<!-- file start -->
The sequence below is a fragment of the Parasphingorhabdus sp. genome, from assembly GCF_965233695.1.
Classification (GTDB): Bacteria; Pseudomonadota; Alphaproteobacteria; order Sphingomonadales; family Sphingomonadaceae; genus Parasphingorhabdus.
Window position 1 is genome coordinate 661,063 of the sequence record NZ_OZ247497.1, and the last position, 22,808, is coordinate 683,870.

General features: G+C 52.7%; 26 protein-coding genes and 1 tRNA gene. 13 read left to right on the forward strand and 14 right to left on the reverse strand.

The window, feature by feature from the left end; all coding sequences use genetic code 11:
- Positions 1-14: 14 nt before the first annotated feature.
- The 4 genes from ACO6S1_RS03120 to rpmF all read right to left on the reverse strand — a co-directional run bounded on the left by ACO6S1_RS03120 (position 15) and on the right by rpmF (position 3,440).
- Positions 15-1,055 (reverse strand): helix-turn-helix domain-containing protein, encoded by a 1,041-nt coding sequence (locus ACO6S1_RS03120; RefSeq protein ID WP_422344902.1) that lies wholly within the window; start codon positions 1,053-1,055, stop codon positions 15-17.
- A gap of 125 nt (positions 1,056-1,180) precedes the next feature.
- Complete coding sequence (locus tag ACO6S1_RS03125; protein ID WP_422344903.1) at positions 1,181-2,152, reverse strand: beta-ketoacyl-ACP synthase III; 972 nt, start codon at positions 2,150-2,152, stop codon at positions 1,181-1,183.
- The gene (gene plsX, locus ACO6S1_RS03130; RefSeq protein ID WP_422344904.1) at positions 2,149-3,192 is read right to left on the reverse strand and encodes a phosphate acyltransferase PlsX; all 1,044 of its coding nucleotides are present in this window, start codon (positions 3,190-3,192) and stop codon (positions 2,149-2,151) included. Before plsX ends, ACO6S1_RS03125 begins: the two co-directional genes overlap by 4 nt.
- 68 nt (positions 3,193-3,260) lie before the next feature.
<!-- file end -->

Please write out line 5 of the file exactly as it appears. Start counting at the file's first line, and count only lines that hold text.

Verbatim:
The window, feature by feature from the left end; all coding sequences use genetic code 11: